COMPOSER: Bert Appermont
PUBLISHER: Beriato Music Publishing
PRODUCT TYPE: Set
INSTRUMENT GROUP: Concert Band
The Rubicon is a river in Northern Italy which Julius Caesar crossed with his army in 49 BC in defiance of the leaders of Rome, who feared his power. A civil war against rival Pompey ensued, which culminated in Caesar seizing power as the absoluteruler of Rome. The phrase "crossing the Rubicon"
|Publisher||Beriato Music Publishing|
|Moeilijkheidsgraad orkest||Grade 4|
|Instrument Group||Concert Band|
|Year of Publication||2006|
|1st Recorded on CD||WSR032|
|European Parts Included||Yes|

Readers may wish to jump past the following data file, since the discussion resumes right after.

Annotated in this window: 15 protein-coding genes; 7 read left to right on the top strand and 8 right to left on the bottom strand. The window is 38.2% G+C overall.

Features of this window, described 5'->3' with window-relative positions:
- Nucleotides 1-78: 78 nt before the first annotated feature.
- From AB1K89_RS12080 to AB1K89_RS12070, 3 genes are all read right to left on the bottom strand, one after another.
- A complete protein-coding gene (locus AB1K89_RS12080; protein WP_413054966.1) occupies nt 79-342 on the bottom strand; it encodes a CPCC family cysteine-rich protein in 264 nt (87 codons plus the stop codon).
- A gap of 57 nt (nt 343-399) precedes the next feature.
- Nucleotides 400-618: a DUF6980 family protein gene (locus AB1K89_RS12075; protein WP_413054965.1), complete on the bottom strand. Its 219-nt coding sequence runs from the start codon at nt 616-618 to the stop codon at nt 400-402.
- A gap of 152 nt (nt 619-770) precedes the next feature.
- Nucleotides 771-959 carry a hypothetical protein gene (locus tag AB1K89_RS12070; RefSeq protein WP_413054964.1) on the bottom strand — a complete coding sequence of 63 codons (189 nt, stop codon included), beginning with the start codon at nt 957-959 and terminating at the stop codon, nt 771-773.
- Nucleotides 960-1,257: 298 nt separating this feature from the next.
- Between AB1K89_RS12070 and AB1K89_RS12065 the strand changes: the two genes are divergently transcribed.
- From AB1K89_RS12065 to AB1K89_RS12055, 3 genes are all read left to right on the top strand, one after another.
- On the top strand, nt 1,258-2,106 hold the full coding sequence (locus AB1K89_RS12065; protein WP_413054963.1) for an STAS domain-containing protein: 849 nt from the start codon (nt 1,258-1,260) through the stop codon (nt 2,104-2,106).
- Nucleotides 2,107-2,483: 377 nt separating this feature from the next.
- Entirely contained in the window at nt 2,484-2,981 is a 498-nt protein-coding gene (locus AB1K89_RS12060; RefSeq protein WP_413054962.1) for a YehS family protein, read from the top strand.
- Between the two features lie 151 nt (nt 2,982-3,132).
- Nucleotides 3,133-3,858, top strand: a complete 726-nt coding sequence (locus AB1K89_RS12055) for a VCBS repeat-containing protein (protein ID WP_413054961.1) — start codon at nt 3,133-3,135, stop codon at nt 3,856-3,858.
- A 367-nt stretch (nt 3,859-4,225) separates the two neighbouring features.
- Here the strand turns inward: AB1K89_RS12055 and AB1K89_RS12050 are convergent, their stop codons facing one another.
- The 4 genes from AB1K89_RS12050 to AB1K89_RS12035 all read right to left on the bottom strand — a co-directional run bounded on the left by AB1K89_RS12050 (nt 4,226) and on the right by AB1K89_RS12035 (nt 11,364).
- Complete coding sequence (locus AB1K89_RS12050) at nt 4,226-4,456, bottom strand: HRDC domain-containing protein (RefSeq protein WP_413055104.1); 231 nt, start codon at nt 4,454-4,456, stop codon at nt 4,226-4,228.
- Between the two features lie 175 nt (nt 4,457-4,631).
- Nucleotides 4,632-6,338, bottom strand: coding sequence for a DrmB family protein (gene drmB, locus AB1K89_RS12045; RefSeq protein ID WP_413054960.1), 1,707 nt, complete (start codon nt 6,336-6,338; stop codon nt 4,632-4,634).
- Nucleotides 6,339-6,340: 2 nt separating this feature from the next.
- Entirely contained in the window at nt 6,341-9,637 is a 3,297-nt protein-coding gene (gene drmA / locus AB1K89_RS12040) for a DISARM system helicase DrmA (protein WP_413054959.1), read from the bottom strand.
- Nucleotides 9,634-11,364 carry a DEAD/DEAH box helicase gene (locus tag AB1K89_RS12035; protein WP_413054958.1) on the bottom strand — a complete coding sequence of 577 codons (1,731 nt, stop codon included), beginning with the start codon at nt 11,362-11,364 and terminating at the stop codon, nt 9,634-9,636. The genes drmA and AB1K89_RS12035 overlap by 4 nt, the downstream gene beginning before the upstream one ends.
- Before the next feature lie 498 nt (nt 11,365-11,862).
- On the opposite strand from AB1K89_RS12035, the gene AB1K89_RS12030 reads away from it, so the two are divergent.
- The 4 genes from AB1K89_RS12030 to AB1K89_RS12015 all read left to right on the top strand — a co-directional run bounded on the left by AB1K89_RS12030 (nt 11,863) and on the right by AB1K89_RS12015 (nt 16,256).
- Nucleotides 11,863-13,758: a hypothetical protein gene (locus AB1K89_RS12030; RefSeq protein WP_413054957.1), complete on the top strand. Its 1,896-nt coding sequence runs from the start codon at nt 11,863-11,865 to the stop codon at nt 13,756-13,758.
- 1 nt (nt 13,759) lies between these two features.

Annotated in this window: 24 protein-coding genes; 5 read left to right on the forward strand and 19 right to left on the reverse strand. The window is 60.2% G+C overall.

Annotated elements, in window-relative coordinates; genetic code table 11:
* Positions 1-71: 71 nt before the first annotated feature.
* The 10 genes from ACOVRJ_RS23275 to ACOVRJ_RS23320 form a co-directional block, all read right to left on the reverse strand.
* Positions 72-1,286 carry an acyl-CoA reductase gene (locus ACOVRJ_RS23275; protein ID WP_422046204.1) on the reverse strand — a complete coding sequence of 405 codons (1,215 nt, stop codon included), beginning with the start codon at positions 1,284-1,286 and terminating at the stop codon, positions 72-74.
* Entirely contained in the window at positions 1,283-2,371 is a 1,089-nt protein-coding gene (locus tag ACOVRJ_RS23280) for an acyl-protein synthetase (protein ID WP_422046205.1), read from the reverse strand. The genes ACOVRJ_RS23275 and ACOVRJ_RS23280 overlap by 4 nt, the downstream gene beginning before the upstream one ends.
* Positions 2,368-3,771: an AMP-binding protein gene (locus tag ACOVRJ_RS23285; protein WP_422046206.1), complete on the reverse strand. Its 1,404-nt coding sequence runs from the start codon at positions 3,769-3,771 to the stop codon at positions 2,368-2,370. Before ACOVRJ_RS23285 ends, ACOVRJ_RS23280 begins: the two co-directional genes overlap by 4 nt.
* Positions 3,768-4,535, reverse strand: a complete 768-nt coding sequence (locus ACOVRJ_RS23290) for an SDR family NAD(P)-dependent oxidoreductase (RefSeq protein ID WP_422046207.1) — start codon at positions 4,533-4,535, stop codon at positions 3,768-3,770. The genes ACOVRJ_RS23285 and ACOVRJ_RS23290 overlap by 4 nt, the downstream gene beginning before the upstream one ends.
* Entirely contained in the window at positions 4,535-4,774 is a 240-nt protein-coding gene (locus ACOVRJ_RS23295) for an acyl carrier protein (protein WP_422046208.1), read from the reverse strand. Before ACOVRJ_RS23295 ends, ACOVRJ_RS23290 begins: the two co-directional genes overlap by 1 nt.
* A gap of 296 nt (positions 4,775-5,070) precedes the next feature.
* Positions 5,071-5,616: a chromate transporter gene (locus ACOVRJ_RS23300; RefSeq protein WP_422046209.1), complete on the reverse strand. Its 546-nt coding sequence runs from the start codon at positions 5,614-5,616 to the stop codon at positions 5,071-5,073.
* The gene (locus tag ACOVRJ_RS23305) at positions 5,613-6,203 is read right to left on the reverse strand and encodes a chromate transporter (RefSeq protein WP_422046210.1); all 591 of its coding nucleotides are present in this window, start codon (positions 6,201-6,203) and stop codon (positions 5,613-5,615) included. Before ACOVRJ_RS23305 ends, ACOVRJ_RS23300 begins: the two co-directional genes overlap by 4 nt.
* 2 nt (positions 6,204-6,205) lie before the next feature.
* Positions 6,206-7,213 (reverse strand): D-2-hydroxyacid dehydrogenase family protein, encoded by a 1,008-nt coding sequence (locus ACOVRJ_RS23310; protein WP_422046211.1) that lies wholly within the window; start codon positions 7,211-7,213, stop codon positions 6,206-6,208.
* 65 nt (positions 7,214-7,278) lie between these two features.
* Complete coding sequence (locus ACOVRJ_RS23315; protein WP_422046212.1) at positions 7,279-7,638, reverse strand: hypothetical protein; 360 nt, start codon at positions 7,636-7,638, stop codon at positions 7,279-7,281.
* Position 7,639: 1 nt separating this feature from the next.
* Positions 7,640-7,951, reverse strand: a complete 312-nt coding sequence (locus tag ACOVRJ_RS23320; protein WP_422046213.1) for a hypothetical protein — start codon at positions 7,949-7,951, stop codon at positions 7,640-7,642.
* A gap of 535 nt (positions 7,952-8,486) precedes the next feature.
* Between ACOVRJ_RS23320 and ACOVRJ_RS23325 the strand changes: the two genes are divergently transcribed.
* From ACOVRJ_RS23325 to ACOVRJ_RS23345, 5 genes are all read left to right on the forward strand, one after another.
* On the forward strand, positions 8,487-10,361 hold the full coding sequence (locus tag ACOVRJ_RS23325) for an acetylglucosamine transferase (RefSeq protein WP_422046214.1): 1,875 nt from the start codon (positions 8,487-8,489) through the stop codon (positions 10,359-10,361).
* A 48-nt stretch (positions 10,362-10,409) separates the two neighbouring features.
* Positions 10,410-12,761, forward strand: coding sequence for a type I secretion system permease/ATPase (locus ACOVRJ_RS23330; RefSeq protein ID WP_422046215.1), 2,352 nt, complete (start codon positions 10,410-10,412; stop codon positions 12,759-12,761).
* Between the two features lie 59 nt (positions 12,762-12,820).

The Rubicon is a river in Northern Italy which Julius Caesar crossed with his army in 49 BC in defiance of the leaders of Rome, who feared his power. A civil war against rival Pompey ensued, which culminated in Caesar seizing power as the absoluteruler of Rome. The phrase "crossing the Rubicon" therefore refers to any person committing himself irrevocably to a risky, decisive and irrevocable of course of action.The work consists of three parts that deal with this important moment in history.Part 1 (Meditation) symbolises Caesars request to the Gods to assist him in his difficult choice. In a slow introduction we hear the melancholy and beseeching sounds of the duduk (alternatively, this part can be played by a soprano saxophone)and of the soprano solo singer over the bourdon accompaniment. The soprano solo singer then sings "dona tibi pacem" (give him rest) in a melodious and probing theme.In Part 2 (Battle of Pharsalus) trumpets and trombones resound alternately ina stately Roman fanfare, producing a stereophonic effect. This develops into a martial theme in which Caesars impressive army goes to battle against the army of rival Pompey. While the theme of Caesars army fades away, Pompeys theme emerges as anaive dance in six-eight time. His army is definitely in the majority and it believes it can easily defeat the enemy. Suddenly trumpets and trombones clash on two sides of the orchestra: Caesars army advances and attacks. A fierce battle ensues inwhich the two themes are played alternately as well as simultaneously. Thanks to his shrewd battle tactics, Caesar manages to win this legendary battle after all: his theme resounds ever louder in trumpets and horns until everything dies out andchanges into a kind of reconciliation between the soldiers of the two armies. The melancholy "dona tibi pacem" from part 1 now serves as a reconciliation theme.Caesar is now the sole ruler of the New Roman Empire, which would be destined to leave itsmark on our Western civilisation to this day. The third part is a sparkling succession of dance music (Dance) with many Greek and Roman elements in which Caesars victory is praised and celebrated. It is common knowledge that the culture(arts, gods, etc.) of the Romans drew heavily on Greek culture. I have therefore used an authentic Greek theme (the Seikolos song) several times in this part (bar 17 in the euphonium, bar 60 in the base section, bar 68 in the sopranosaxophone) to suggest the music of that era and to evoke the right atmosphere. After a gradual increase in tempo in the entire orchestra, the opening melody gloriously resounds once more, surrounded by virtuoso dance music. The work ends withbombastic brass fanfares in which Caesars theme triumphs once more.NOTE FOR THE CONDUCTOR:The Armenian duduk and the monochord that are used in the introduction give a special tone to the music, but could be substituted (soprano saxophone instead ofthe duduk) or left out (monochord). The soprano solo is also doubled within the orchestra and could therefore also be left out if necessary, although it does provide the work with an extra dimension. The male voices in the introduction and the finalecould possibly be replaced with a synthesizer with choral setting.As a visual and acoustic element in part 2, the trumpets, the e-flat cornet, the small drum and trombones can be stood up and placed at two sides of the orchestra (bar 80).Seen fromthe point of view of the conductor, put the trumpets, the e-flat cornet and the small drum in the left section and the trombones in the right section of the orchestra. This also helps to create a visual contrast between the two themes of the secondpart. The players can be seated again at bar 97 or bar 121. The soprano soloist can be placed in or in front of the orchestra, depending on what gives the best result. For the conclusion of the work the soprano solo can be sung from afar (from thewings) to create additional atmosphere.This work was composed especially for the "St Joseph" brass band from Pey/Echt (Belgium) with conductor Mark Prils.